Drawing Dynamic Poses | Kyle Petchock | Skillshare

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Taught by industry leaders & working professionals
Topics include illustration, design, photography, and more

Watch this class and thousands more

Get unlimited access to every class
Taught by industry leaders & working professionals
Topics include illustration, design, photography, and more

Lessons in This Class

5 Lessons (36m)
    • 1. Course Intro

      1:27
    • 2. Lesson 1: Identifying the Action Line

      6:09
    • 3. Lesson 2: The Basics of Gesture

      9:49
    • 4. Lesson 3: Applying Foreshortening

      8:33
    • 5. Lesson 4: Drawing Poses in Perspective

      10:20
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About This Class

Hey everyone!  In this drawing course I’ll be showing you how to sketch dynamic poses.  I’ll be breaking this course down into four lessons, each covering a different aspect of the course subject that will allow you to improve your poses from stiff to smooth-flowing and dynamic.  The lessons are Identifying the line of action, the basics of gesture, applying foreshortening in a pose, and drawing poses in perspective.

Meet Your Teacher

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Kyle Petchock

Kyle Petchock Art

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Hello, I'm Kyle Petchock and welcome to my Skillshare channel!  I'm a freelance artist who specializes in digital illustration / comic art, and I started this freelance journey just over three years ago. However, this didn't happen overnight.  Breaking into the art world is no easy feat.  It requires years of practice, patience, and most importantly, Perseverance to push through challenges.  Always believe in yourself, because if you do, you'll take the inspired action required to move you one step closer toward your goal, even if they're baby steps (yes, those count too). 

My personal mantra is 'Keep Persevering,' which also stands for my initials (KP).  More importantly, I use this motto to let aspiring artists know that even a normal guy who spent... See full profile

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Transcripts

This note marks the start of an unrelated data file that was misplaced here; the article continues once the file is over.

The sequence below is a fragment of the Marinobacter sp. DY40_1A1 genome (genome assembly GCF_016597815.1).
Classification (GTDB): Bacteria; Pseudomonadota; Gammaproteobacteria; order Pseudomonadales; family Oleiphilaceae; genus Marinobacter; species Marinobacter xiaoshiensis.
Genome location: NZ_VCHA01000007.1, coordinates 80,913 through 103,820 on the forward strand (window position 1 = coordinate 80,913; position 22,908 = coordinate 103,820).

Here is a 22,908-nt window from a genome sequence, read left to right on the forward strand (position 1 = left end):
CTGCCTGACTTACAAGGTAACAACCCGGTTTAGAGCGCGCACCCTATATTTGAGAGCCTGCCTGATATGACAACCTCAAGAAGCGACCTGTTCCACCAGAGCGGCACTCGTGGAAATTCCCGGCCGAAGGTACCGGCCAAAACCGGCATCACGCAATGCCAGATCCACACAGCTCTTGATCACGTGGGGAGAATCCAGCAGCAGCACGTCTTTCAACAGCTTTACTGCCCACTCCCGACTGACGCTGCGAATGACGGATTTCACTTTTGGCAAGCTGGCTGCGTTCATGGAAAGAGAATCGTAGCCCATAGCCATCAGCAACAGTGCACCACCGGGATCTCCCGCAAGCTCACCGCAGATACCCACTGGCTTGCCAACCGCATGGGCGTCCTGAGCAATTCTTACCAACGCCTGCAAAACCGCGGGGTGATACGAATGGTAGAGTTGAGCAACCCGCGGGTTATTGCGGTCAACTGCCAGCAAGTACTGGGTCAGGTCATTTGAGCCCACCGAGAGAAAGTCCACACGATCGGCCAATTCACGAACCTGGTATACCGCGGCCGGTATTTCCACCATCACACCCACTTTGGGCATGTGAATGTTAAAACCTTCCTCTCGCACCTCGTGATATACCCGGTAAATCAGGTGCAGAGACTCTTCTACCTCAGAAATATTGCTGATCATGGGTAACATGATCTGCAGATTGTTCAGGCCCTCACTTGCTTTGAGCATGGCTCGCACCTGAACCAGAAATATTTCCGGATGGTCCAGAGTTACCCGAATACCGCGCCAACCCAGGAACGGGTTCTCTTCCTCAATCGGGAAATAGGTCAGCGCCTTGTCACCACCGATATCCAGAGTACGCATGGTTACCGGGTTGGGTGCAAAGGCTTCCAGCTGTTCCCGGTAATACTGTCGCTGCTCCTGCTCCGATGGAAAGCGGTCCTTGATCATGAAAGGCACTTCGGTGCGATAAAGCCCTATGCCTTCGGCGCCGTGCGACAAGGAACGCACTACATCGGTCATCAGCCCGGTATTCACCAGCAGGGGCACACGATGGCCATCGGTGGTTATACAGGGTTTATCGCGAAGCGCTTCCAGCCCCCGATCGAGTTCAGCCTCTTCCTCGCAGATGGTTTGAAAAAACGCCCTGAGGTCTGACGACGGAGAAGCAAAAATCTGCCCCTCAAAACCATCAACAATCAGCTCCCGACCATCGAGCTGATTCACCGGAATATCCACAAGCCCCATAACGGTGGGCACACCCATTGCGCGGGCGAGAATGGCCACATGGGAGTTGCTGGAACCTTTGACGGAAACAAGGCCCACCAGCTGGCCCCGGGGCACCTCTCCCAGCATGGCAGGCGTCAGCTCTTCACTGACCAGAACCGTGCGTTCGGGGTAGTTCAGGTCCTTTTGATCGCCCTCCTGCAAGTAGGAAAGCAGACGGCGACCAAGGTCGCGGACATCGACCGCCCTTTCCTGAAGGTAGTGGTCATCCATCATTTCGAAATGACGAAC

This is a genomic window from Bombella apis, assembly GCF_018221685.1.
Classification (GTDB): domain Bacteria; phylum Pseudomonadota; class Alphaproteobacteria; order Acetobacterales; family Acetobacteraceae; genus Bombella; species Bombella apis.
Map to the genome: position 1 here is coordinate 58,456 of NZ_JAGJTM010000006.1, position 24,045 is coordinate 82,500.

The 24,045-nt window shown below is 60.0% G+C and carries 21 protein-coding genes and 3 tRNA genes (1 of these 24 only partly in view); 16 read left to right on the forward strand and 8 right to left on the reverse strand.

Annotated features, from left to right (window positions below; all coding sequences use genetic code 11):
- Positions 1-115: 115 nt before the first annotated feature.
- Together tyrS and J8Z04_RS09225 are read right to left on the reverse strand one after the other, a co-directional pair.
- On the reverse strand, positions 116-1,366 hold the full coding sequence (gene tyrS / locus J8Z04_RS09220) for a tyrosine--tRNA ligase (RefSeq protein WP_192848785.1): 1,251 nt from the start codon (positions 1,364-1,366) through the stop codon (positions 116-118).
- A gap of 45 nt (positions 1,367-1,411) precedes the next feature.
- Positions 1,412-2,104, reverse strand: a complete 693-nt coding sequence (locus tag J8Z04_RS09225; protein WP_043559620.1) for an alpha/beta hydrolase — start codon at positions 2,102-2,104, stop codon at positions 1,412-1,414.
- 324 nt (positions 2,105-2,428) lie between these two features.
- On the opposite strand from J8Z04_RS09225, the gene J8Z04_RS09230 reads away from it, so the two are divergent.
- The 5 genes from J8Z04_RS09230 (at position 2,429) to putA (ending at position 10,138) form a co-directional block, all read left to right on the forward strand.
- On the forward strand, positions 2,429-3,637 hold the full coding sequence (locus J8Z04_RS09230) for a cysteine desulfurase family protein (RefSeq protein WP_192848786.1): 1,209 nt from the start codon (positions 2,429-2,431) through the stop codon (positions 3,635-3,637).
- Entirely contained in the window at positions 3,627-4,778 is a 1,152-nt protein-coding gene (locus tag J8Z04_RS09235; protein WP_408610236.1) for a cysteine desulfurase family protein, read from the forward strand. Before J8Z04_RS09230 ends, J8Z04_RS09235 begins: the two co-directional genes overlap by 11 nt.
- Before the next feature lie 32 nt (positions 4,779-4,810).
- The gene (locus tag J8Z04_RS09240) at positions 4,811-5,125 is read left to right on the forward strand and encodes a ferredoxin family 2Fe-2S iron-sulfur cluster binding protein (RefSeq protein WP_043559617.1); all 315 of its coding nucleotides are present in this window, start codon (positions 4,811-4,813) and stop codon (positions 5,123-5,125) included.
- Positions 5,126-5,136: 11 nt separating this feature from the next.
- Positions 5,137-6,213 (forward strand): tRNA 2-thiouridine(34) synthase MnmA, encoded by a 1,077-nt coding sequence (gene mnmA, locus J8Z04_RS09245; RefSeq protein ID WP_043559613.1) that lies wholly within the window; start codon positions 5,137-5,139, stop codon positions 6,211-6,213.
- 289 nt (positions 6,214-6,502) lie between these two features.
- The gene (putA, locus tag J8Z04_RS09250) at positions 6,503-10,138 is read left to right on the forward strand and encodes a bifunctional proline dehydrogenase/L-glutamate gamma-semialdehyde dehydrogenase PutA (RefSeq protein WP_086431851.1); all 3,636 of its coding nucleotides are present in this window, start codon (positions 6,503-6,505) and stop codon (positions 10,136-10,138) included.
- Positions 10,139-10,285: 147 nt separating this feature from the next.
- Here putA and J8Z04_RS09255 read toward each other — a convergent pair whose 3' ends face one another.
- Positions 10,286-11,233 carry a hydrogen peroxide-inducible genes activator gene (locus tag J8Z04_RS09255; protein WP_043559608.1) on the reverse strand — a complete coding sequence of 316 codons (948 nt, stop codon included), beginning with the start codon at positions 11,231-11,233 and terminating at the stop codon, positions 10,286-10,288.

1. Course Intro: Oh, hey, there I was just about to start drawing. But before I do, let me ask you a few questions. Do you ever struggle in the area off gesture? Drawing your opposes ever looked really Bridget and step when you sketched about on paper. If you had suggest that either of those then this course is for you. I'm Kyle Pet Shock. And today I'm gonna be your instructor walking you through the basics of drawing dynamic action poses. I'm a freelance artist who is trained in graphic designing commercial art. But my main specialty is illustration and comic book art. In this course, I'll be guiding you through my entire step by step process for sketching effective, dynamic action poses. I'm gonna be breaking it all up into four main lessons, which include establishing the line of action the basics of gesture and oppose applying for shortening and drawing poses in perspective from various angles. Also, stick around for the end of the course as well, when I'll be explaining the class project for you guys to work on. Thank you so much for choosing this course. I really appreciate it and I know you're gonna learn a lot here. So with that being said, let's get started 2. Lesson 1: Identifying the Action Line: everybody in this first video. Listen, I'm gonna be taking you through Step one of my process for sketching on dynamic pose, which is identifying the main line of action. This is the core foundation for any dynamic action pose. And I'm gonna talk about how to identify this using several real life photo examples showing the human body in a variety of different motions. So with that safe, let's dive right into it. Okay, So let's get started here. The first thing that we're going to do is talk the basics of the foundation of any dynamic pose, which is the line of action. In technical terms, the line of action is the first fast, simple mark or two marks that conveys the extent and direction of the overall posed, which travels through the head, rib, cage and pelvis area of the body. Now here, I'm gonna shuffle through some real life reference photos which show the human body in action. I always tell people that the one of the best ways to improve your figure drawing is to study and draw a lot from reference photos to excellent sites I use for references that I highly recommend are quick poses dot com and Pinterest even Google images will work. But these two are highly reliable sources for a lot of different reference materials showing the human body in action. So initially, when taking in the entire pose as a whole, when studying a reference photo, it could be overwhelming to look past. All of the details depend point the foundation of the motion. But, as with any aspect of drawing, practice makes improvement. Okay, so here what I'm gonna do is take each of these reference photos that I picked out, and I'm going to sketch the main line of action through the pose over top of the image from head to toe and the next. What I'm gonna do here is I'm going to redraw the line of action next to the image. So that way I can isolate it in order to show you guys a little more clearly what the overall shape looks like. That way you can easily pinpoint it on your own. Each pose is gonna be completely different than the last. So the key is practicing these enough to be able to identify the line of action no matter what pose you're looking at now, when you're studying different reference photos online, some are going to be more complicated and complex than others. For example, this pose here. When we break down the main line of action here, we'll see that it's actually quite simple. We'll see that the shape of the action line is an s shaped curve. Once again, like I did before, I'm going to redraw the line of action next to the image toe. Isolate it in place so you guys can see it a little more clearly. Okay, so now that you guys have gotten a general sense of how I've worked, when it comes to identifying the line of action, I'm gonna go through four more photo examples just to show a little bit of variety in the motion of the body. So that way, when you guys were going to do this on your own, using your own reference photos that you find online, you'll be able to not feel so overwhelmed. When you see a pose that looks a little bit complex and intimidating, you'll be able to competently go forward and identify the line of action over the reference image itself. Throughout my art journey. Up till now, I've realized that the times when I end up growing and provide a lot are the times when I stepped outside of my comfort zone and try something new. So, like I said, you may come across a reference image online that is very intimidating because of the complexity and dynamic nature of the pose. But trust me when I say when you push yourself outside of your comfort zone and you end up doing it, you'll surprise yourself because you didn't think you could do it before. And then all of a sudden you can do it, which gives you a boost of confidence, which then in turn leads to the next level of growth. So always push yourself and never be afraid to fail and make mistakes because you what we've learned from them and move forward this'll last example here is a bit more simple than the other ones that I've shown you. But even though the upper body is standing mostly upright, there's still gonna be some dynamic motion in the direction of the hips. So in this position, the left leg is going to be taking most of the weight because the hips are gonna be tilted . So, like I said, even though the pose is very simple, they're still gonna be some dynamic movements, even if it's not as intense as some of the other poses that we look. Death, great work by now, after watching this video, you should have a much easier time identifying the line of action in any dynamic pose that you look at. But we're moving forward. Let's do a quick little re capital we covered. So when you're practicing this concept, be sure to reference a lot of imagery from the Internet. Couple good sites. You can use our quick poses dot com or Pinterest, or you could even just go to Google images and search action poses or whatever you like. And then when you're practicing this, you can actually draw over the reference image itself, whether that be digitally in photo shop or you can print out the image and then draw over it with a pencil or pen. And then once you've done this enough, you can try recreating that line of action next to the image free handed. Doing this more and more is going to help you improve a lot because, as I said, this is the core foundation for drawing any dynamic pose. And it's it's what's going to establish that fluid motion and gesture throughout the whole pose. Thank you so much for watching really appreciate it. And I hope you learned something here. I'll see you and listen to and take care. 3. Lesson 2: The Basics of Gesture: Hey, guys. In the second video lesson, I'm gonna be walking you through step two of my process for sketching a dynamic pose, which is establishing fluid motion and gesture. If you're a beginner, artists are just starting out. It's tempting to want to jump into details too quickly. And I've been there myself. So believe me, I understand how difficult it is not to jump ahead too fast. But you want to avoid doing that because if you don't establish the gesture at the beginning, then the rest of the pose is gonna end up looking really rigid and stiff, and we definitely don't want that. So here in this video, I'm gonna be talking about how to train yourself to only focus on the gesture first and not even think about the details. Basically, you want to think off the rough gesture sketch as the final piece, not even worrying about details or what's coming next. You just wanna set her sights on the gesture and focus on that, and I'll do so in this video by taking a few of the photo examples that I showed in less than one and will be sketching the gesture of those poses alongside. All right, so that being said, Let's get started. Okay, Now we're going to cover the basics of gesture. A gesture drawing is a laying in of the action form and pose of a model slash figure. With that said in this lesson, the extent of the examples I provide will only show the gesture in the most basic rough form, meaning we won't be worrying about going into details but rather the overall fluid motion. I'm going to sketch several poses here, based on a few of the reference imagery I provided in Lesson one. A great tip to remember is that forms follow gesture. That's why will only be going as far as laying in the rough loose lines so that you can learn to focus on the gesture before adding muscle structures and details. If you jump into details too quickly without laying in a sturdy foundation, your pose is gonna look stiff and rigid. Notice here how I begin with that line of action like we discussed in less and one and now I'm just building the post from the torso and hips because that's where the motion starts and then quickly constructing the legs, feet, arms, hands and the head. In an example like this, after you've gone in and laid in the action line, try looking at the motion from head to toe as one solid motion, meaning, Try not to look at each of the individual body parts by themselves, because then you're gonna get stuck and you're not gonna be able to establish the smooth flowing gesture that's needed decree A great pose. Now, if you have trouble with this at first, don't get discouraged or frustrated. Even though it may seem frustrating, that's perfectly normal when you're starting out. So just keep at it and you know, every time you mess up or make a mistake, just learn from it and move forward. Don't dwell in that mistake for too long, because then you're going to get stunk and you're not gonna be able to move forward. So when I create the initial sketch, first I lay in the action line like we discussed in less than one, and then I quickly and loosely sketched in the basic shapes that make up the figure, building them around the action line. Another thing to note here is that in this pose. The upper torso is twisting because the left arm is moving back about to throw a punch, so therefore it's going to rotate the entire torso. I explained more about this in my two previous figure drawing courses on the male and female figures. So if you're still a little unsure of the dynamics of a twisting torso, please refer back to nose. If you notice in this pose, I'm not going in and adding any details yet to the hands or the feet. I'm simply representing them with basic shapes to establish their position and size. Like I said, we're gonna not worry about details right now. We're only gonna be focusing on the gesture and laying in the basic forms and shapes now, typically right as I finish laying in the foundation of the gesture. What I like to do is just go back over those gestural lines that I've just placed in, and I like to just sketch over them with quick, fluid, confident lines. That way I can further solidify and established the gesture that way. Later on, when I go in with details, I have a clear foundation to work off, OK, moving on now to pose number three like we've done before, we're going to start with the line of Action, which is going to be a simple curve. And then what I like to do is start to build the pose with the torso and hip area, because this is where the motion of the pose is generated from. So once you've got that down, then you can begin constructing the legs be and then the arms and the head. Sometimes when im sketching the gesture for a pose and I arrive at the hands, what I like to do is sketch the hand placement first and then connects the hands to the torso with the gestural lines to show the arms. And I like to do this because I used to sketch the arms first and then the hand placement, and that created a problem for me because I would either get the hand placement way off or the forearms would be too long or something of that nature. So this is why I like to sketch the hand placement first by, of course, referencing the image and then connecting the hands to the torso. This is just an easy way to ensure that you'll get the hand placement accurate and correct . And I drew this pose a little too big here. So what I'm gonna do is just grab the freeform lasso tool from the left and toolbar. I'm gonna select around the sketch and then press control tea on my keyboard to reduce the size of it. All right, I'm gonna show you guys one more post your This one is a little bit tricky because of the position of the torso and just the overall dynamics of the gesture. But we're gonna break it down really easily, and we're gonna follow the same steps. So we're gonna start with that line of action first. And then, like I did in the previous sketches, I'm gonna start buying constructing the torso real quick along with the hips. Because, as I said, this is where the motion of the poses generated from and like I did before with limbs, I'm gonna just sketch quick, smooth, confident lines to get the gesture down, and then I'm going to start constructing the limbs a little bit, but we're not gonna go into too much detail. We're just gonna keep everything nice and loose and rough when you're sketching these gestures imposes, ah, helpful tip to keep in mind is to keep your wrist nice and loose. And don't press so hard with your pencil or stylus against the surface, because if you do, then the lines might turn out a little bit stiff and rigid. But when you keep your grip loose, you have more range of motion in your wrist, and therefore you'll be able to create more smooth, dynamic looking lines. Okay, now I'm gonna finish this post off by refining the edges and solidifying the gesture of the pose. So that way, later on, when I would go in and add details, I have a nice, solid base to draw off. Fantastic work. Congratulations for completing Lesson two of this course. By now, you should have a much easier time establishing that fluid, smooth gesture off the pose. So before we move forward, let's do a quick recap here. When you're doing your sketch, you want to make sure that you don't jump ahead too quickly without first establishing that fluid gesture. Because, as I mentioned, if you're a beginner and you haven't dealt into dynamic poses, too much. It can be tempting to jump ahead too quickly without establishing the motion first. So you want to practice just focusing on the gesture and treating this rough sketch like it's the final piece. Just block out everything else and only focus on that. Because if you move ahead too fast, then the Post is gonna look very rigid and stiff. And that's something that we definitely don't want to do. And one thing to do to practice is, as I mentioned in less than one study, a lot of different reference photos, including the ones that I provided in the video here. This will help you get better and better over time, and then eventually you can get the point where you'll even be able to sketch some of these poses for memory without having to look at references. So thank you very much for watching means a lot to me, and I hope you learned something here. I'll see you in the third lesson and take care 4. Lesson 3: Applying Foreshortening : everyone in this video lesson, I'm gonna be walking you through the basics of using four shortening in a dynamic action pose. Foreshortening means to portray are showing object as closer than it is or having less depth or distance as an effect of perspective or the angle of vision. So I'm gonna talk about how does accurately sketch the lives of the pose using principles of respective, and we're going to simplify the forms to be less focused on the details and structures and more focused on the gesture of the pose. So with that said, why don't we get right to it All right, now that we've covered identifying the line of action and the basics of gesture, let's put those two concepts together to sketch some dynamic poses using for shortening a row. Good strategy that I've been using for a while to practice is first, starting with several perspective lines and then construct the pose within those guides. This is going to allow the four short of the post to flow more naturally and easily, and this way it will kind of force you to decrease the sides of any objects that are further away that way you know they won't look too big when you're trying to go for that local. For shortening objects that are supposed to be further weight won't appear as though they're too large. And again, as I've mentioned in the previous lessons, if there's any part of the anatomy that's still giving trouble, definitely refer back to my courses on the male and female figures. So applying what we covered in the two previous lessons, I'm going to sketch. A few poses would show for shortening. Whatever is closest to the viewers will appear to be largest, and whatever is furthest away will appear smaller, which are the legs. The torso and pelvis will also shrink inside as well as we move from closest to the viewer to further away. And like I've done in the previous lessons, I'm keeping everything really loose and rough. And after I've laid in the gesture on this pose, I'm going in and refining some of the lines a little bit. But I'm not moving forward into details too soon. I still want to just keep refining and solidifying that gesture. Once you have those first few smooth, gestural lines placed in, you'll find that it's gonna be a lot easier to construct the rest of the post because laying down those first few lines is the most challenging part. And then once you've got the motion set, then it's really easy to build upon that and begin to refine the lines and then later on, going with details. Okay, now pose number two is gonna be a little bit different, but we're gonna follow the same steps that we did for the first pose. And now this example is going to be the female figure again. If there's any part of the female anatomy that you're not too sure of, go back to my female figure drawing course and spend a little bit more time studying the anatomy of that one. Once again, we'll start with that main line of action to establish the fluid blow of the motion and then, like we did with the first pose, we're going to just quickly construct those perspective guidelines. That way we can keep everything in line to ensure that we're able to establish that clean, fluid motion that we're trying to go for to give the look of four shortening much like an example number one. The arm and hand in this pose is going to be reaching out and extending forward just in a different flow of motion from the first pose. So the hand is going to be the largest part of the figure. And then gradually, as we move down towards the extended foot, everything is going to get much smaller. Now, as I move on to sketch the hand here, we're also going to apply gesture and four shortening a little bit to the fingers. So I'm gonna start not by drawing each individual segment of each finger by itself. But I'm gonna sketch quick, smooth lines to show the whole finger. And then I'm gonna start by roughing in the fingertip and then connecting that to with the palm of the hands. I explain all this in a lot more detail in both of my figure drawing courses in the hand section. So if any part of that is still giving you trouble, please refer back to those two. And now I'm gonna finish this pose off by continuing to refine the edges and the lines a little bit more to get ready for later when I would go in with details. All right, now that we cover those two, I'm gonna show one more example here. And this time we're going to take the dynamic flow of motion to a new level, and we're going to sketch oppose in a kicking motion. So first, let's start with that line of action established the main flow of the motion that's generated from the torso and hips. And then we're just gonna construct quick, smooth, confident lines to establish the placements and flow of the limbs. Keep in mind that for this example, the torso of this pose is going to be twisting. I go into twisting torsos in a lot more detail in both of my figure drawing courses. So if you're having trouble with that concept at all, please refer back to those in the previous two examples, the largest part of the pose was the hand because it was reaching up, forward or extending up. But this time we're going to reverse that. And now the foot is actually going to be the largest part of the pose, and the upper hand that's raised is gonna be the smallest. Another thing to note is that since reviewing this pose from someone of a lower angle and the right arm is raising up. So the pecs are not gonna face forward, but they're actually going to point upwards, as I've done in the previous two examples. Now that I'm happy with the gesture and everything looks set, I'm gonna just refine some of the lines that end is a little bit more to get ready for later on when I would go into details. Amazing work. Congratulations for completing less and three of this course by now. You should have a much easier time constructing dynamic poses while also applying the aspects of for shortening. But rooming on, let's recap what we covered here. So when you're starting when you're starting or sketch, be sure to start with those perspective guidelines. This is gonna help you accurately portray the perspective in the pose. So that way, like, for example, if work sketching, oppose or the characters flying forward with the fist extended front, uh, using these guidelines will ensure that the perspective is accurate and that the legs don't look too big or the hand that's extended out in front doesn't look too small. Also remember that whatever is gonna be closest to the viewer is going to be the largest. And then whatever sprints away is going to shrink into the distance. And also keep in mind the principles of gesture that we covered in listen to. So you want to just focus on the overall gesture and not worry about going into details. So practice sketching quick, smooth, gestural lines and not focusing too much on the next steps, but only putting your attention on the gesture. Thank you again for watching hope. You guys learn something here and I'll see you in the next lesson. Take care. 5. Lesson 4: Drawing Poses in Perspective : everybody in this fight a lesson. I'll be walking you through the basics of using perspective grits to draw poses from a variety of different angles. Now, if you've ever struggled to sketch oppose from a low ground angle or a bird's eye view from above, then this course will help you ease into it more effectively. I'm gonna talk about using bounding boxes and perspective in order to sketch poses in believable angles, while also keeping in mind the principles of gesture that we cover in the previous video lessons. So with that said, Let's do this. Okay, now we're gonna explore sketching supposes from various dynamic angles. Most of the time I draw directly and Photoshopped. But this time, however, I'll be using Autodesk sketchbook because of the easy to use perspective tool. I highly recommend this software to anyone getting into digital drawing because and not only has tons of awesome tools and features, but it could also be used in conjunction with Photoshopped, meaning you can take Photoshopped files and open them up in sketchbook and vice versa. In this first example, I'm in a sketch oppose that is from a higher angle, looking down so the first thing I'm gonna do in sketchbook is grabbed the perspective tool on top. And we're gonna go with three point perspective for this example. I'm gonna line up and set the vanishing points. And then what's cool about this feature is you can draw a line and equal magnetically lock to the vanishing point in a straight line at all times, so you don't have to physically draw a straight line or use the ruler toe. Once I have the vanishing point set, I'm gonna just sketch a tall rectangle in report perspective, and this is gonna be our bounding box in which we're going to use to enclose the posing. Now, I'm gonna create a new layer above these guidelines and the first I'm gonna lower the a pass ity of the guideline layer so I can draw over it on the new layer. And I'm gonna start sketching the pose following the same steps that I covered in the previous lessons. So we're gonna start with line of action going down the center and then I always start by building the torso and hips first because this is where the motion is generated, friend and then I'll quickly and loosely sketched the legs and the arms, as was the head. One thing to remember when you're sketching, opposed from this angle or any angle. Using perspective like this, you want to make sure that the joints lineup. So when you're drawing the knees and the elbows, make sure you sketch a couple lines using that perspective tool again and locked the lines to the vanishing points. That way you'll be with a line everything up properly. And then once this poses laid in and the gesture looks good, I'm just gonna further refine the lines and edges a little bit more, mostly just going over those gestural lines with more quick, smooth lines just to solidify the pose. So that way, when I would go and details later, I have a solid, sturdy foundation to draw from. All right, moving on to pose to we're gonna view the figure from a lower ground angle, and I'm gonna draw the female figure this time just to vary it a little bit. So we're gonna reset the vanishing points and move the perspective to a lower angle, and then I'm gonna create that bounding box like we did in the first example to enclose the figure in. And now we're gonna start constructing the post following the same steps that we did in example, one. One thing to keep in mind is when you're drawing the figure from these dynamic angles, the basic shapes that make up the figure are going to be rotated and viewed from different points of view. You have to know how toe angle everything and sketch these shapes. So that way it's looking like it's believable that you're looking at it from a lower angle or hiring. And this all takes practice and refer back to my to figure drawing lessons. If there's still any part of the anatomy that's giving you trouble, that's perfectly OK. You want to make sure you get those concepts down first before moving into sketching them from dynamic angles like this. If you're a beginner artist and you're just starting out in this area, it's probably most helpful to look a reference photos when studying and practicing these concepts. Now I've drawn these poses completely for memory because I've gone through this process so many times repeating it again and again. And that's what happened with repetition Eventually it sticks and muscle memory takes over and you're able to effortlessly sketch the figure without having a look at reference photos in this last example Here, I'm going to show the pose from an even lower angle. So it looks like the character is floating for this post. We're going to switch to two point perspective and we're gonna adjust and move the vanishing point supporting Lee and then sketch those perspective breads to form the bounding box in which the figure will being closed in. And once again, we're gonna follow the same steps. So start with the center line of action and then we're gonna construct the torso, hips, legs, arms and then the head. And again, we're always going to keep this nice and loose and rough because we're trying to just establish the gesture, not really worrying about details Yet, as I mentioned before, the more that you practice this, and the more you draw, the better you get and the more you'll be able to sketch poses like this for memory. So once you reach that point, you'll be able to sketch the bounding box at any angle and perspective that you want and be able to easily sketch the pose within those guides. For me, it's taken many years to reach where I am now to be able to sketch the human figure like this for memory. So just know that it takes a lot of work in practice and commitment and most importantly, patients because growth never happens overnight. It's a long process, but you gotta be committed to it for the long run, like I've done in all the example so far. I'm not going into too much detail with the limbs or like the hands and the feet. I'm just representing them with simple shapes, as with the rest of the figure, because this is all about just establishing the pose and the motion. Great work, you guys. Congratulations for completing lesson for by now, you should have a much easier time constructing poses from a variety of different angles, such as a low graham angle or a bird's eye view from above before moving forward to the class project, let's discuss what we covered here. Row quit. So when you're starting your sketch, be sure to use perspective grids and bounding boxes to draw the post accurately so that way , it looks believable. When you use a bounding box, you'll be able to keep the pose enclosed within the box. That way, there won't be any parts that look skewed or distorted. Also, be sure you keep in mind the basics of gesture that we've covered in the previous lessons, such as establishing the central line of action, even if it's just a standing pose. There still the line of action going down the middle and also keep the sketch nice and loose with those gestural lines to establish the motion without focusing on details. Okay, now for the class project, your assignment is gonna be to sketch a character in a dynamic action pose. The subject for this project is totally up to you. You can draw your favorite superhero or favorite character from a TV show that you really like or movie, or you can. You can sketch a character that's completely made up all the top of your head when working through your project. Keep in mind the methods and topics that were discussed in the video lessons, such as establishing that line of action to start with making sure your sketch is lucid, rough at the beginning and focus on the gesture before moving to details too soon. And if you're going to sketch the pose from a high or lower angle, be sure to use perspective grids and bounding boxes to construct the pose. After you completed your project, please upload into the class Project gallery on my sculpture page. So that way I can lead constructive feedback and tips for improvement. Whether you choose to do your project digitally or traditionally upload your files as a JPEG image. Well, thank you guys again for watching this course. I really appreciate it means a lot, and I hope you learned a lot here about sketching dynamic poses and principles of gesture. So until next time, keep persevering.